The Telegraph
 
 
ARCHIVES
Since 1st March, 1999
 
THE TELEGRAPH
 
 
Gentle dents on an idol
I think it is fair to say that of all Indian industrialists past and present, J.R.D. Tata has been the most widely admired. Part of the reason had to do with his business acumen, his skill in taking the Tatas beyond their core competence in steel and...  | Read.. 
 
Letters to the Editor
No extensions, please
Sir — “Bureaucrat and retired' You’re hired” (Jan 2) makes a mockery of the administrative system ...  | Read.. 
 
Big disappointment
Sir — There is no doubt that Shilpa Shetty looked gorgeous when she stepped on the podium of Big ...  | Read.. 
 
EDITORIAL
TIME TO BE RESPONSIBLE
Public memory is short. Memory of unpleasant events is even shorter. Thus it is not surprising that a general amnesia seems t...| Read..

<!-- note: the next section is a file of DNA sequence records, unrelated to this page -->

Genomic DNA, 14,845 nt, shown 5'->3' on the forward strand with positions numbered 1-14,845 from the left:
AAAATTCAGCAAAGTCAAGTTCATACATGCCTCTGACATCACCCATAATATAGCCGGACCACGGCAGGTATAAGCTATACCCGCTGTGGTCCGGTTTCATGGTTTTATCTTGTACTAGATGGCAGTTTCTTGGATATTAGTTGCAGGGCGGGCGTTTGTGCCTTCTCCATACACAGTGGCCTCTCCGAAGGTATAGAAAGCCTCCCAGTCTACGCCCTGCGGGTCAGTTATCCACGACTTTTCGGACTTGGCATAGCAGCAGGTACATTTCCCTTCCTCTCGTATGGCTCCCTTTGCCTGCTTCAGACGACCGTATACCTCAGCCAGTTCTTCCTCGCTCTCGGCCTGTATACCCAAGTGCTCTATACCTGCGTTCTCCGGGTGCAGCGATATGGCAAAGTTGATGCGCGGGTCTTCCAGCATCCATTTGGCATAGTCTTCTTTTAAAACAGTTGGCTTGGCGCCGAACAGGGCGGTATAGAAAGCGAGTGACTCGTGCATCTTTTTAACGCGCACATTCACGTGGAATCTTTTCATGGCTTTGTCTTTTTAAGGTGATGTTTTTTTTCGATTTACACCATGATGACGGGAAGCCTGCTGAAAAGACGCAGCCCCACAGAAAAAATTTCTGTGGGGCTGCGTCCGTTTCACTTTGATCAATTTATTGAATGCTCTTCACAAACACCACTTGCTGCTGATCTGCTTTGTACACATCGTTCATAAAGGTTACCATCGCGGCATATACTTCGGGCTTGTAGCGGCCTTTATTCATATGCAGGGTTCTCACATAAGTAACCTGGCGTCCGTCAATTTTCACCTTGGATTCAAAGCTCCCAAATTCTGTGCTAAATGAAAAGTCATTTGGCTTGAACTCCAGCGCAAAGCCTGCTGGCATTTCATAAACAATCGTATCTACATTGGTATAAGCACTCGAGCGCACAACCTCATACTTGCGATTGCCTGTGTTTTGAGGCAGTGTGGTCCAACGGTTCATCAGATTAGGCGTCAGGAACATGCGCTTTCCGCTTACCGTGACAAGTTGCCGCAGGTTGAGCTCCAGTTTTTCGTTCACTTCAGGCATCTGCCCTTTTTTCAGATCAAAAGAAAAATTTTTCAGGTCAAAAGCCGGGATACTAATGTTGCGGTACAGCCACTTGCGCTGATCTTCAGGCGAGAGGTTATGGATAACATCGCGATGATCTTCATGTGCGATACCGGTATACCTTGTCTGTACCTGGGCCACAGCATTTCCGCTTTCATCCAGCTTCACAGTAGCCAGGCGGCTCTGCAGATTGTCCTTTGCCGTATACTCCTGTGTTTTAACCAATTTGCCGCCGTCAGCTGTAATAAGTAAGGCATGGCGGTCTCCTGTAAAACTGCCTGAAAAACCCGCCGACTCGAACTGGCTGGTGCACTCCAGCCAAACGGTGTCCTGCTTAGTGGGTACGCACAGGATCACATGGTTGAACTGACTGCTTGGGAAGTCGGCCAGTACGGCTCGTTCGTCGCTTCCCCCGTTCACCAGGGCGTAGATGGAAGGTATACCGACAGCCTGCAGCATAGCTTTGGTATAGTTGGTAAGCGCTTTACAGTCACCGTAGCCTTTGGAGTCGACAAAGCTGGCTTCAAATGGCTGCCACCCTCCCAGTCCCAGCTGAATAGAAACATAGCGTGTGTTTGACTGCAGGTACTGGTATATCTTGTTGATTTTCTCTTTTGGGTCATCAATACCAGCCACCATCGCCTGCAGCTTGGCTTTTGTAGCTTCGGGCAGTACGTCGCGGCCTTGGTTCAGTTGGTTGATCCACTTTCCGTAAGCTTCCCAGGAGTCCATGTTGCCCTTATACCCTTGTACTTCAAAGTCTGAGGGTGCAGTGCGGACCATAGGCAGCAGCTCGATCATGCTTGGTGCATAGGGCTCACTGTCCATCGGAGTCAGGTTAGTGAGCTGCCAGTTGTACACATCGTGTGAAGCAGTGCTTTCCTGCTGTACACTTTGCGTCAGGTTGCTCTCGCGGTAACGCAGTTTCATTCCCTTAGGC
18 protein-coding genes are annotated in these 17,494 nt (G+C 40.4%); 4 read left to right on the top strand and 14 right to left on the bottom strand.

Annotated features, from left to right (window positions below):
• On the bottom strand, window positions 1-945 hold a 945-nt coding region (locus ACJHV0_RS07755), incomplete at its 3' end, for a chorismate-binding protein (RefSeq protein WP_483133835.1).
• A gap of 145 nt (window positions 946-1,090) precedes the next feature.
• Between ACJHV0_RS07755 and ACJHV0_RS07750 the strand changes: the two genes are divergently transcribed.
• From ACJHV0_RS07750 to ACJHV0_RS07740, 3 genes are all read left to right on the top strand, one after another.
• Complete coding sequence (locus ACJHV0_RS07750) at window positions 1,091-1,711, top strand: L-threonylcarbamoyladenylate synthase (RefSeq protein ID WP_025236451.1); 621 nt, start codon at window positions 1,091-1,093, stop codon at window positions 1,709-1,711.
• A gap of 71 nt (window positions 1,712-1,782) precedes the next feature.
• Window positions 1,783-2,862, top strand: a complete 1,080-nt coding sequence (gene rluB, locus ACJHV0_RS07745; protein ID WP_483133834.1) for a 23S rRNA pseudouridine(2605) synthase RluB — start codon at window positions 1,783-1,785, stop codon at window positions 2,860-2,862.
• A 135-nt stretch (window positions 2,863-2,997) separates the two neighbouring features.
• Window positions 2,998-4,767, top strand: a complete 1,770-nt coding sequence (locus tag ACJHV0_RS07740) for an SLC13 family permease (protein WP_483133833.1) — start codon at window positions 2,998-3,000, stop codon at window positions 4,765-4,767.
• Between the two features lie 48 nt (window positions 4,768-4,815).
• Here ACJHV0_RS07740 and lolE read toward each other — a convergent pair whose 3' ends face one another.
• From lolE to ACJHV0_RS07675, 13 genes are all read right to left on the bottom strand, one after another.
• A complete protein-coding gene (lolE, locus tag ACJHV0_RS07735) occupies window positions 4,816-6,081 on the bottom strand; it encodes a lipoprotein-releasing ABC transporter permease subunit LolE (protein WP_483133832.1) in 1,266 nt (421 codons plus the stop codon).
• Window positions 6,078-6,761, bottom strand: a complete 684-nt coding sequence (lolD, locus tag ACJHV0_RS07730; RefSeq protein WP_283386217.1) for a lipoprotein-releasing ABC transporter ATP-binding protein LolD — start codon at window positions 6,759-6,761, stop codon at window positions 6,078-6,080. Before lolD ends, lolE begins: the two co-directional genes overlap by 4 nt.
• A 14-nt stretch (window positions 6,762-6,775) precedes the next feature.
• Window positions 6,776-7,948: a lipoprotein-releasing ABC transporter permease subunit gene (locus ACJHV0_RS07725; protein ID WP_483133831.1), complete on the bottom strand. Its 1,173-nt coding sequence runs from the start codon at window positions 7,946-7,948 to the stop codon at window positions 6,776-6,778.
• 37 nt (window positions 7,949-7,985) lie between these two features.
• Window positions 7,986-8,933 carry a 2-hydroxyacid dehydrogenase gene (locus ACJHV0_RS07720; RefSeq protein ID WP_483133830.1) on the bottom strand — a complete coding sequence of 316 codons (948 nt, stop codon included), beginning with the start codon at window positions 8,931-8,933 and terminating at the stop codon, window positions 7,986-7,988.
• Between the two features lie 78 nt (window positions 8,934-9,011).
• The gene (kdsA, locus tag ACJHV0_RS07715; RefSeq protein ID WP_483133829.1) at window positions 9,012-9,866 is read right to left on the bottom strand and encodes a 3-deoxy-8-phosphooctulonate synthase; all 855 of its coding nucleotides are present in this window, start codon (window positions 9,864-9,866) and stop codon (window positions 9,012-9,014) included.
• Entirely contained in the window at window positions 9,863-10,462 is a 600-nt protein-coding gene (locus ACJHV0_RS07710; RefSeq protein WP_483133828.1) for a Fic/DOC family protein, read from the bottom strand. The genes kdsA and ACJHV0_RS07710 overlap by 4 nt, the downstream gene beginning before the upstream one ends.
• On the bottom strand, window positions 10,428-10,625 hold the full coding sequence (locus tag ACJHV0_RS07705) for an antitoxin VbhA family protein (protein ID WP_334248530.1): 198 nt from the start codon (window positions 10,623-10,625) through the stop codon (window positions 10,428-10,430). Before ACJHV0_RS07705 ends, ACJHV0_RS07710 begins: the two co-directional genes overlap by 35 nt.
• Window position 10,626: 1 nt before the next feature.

THIS ABOVE ALL
The loose ends
The year ended with promise of better to come. With the implementation of the Indo-US nuclear pact, we may be able to overcom...  | Read.. 
 
SCRIPSI
It’s the tragedy of TV that instead of drawing upon new experience and fresh sources of comedy it cannibalizes old pop culture. When movies do the same now, they aren’t even imitating movies, they’re imitating TV. The result is too infantile to be called decadent; it’s pop culture for those with bad memories for pop culture, or so young they have no memories. — PAULINE KAEL
 
PEOPLE
The beauty — and the best
Six years after she left Mumbai for the United States to marry an Indian surgeon there, Madhuri Dixit — a la Mrs Nene — is re...  | Read..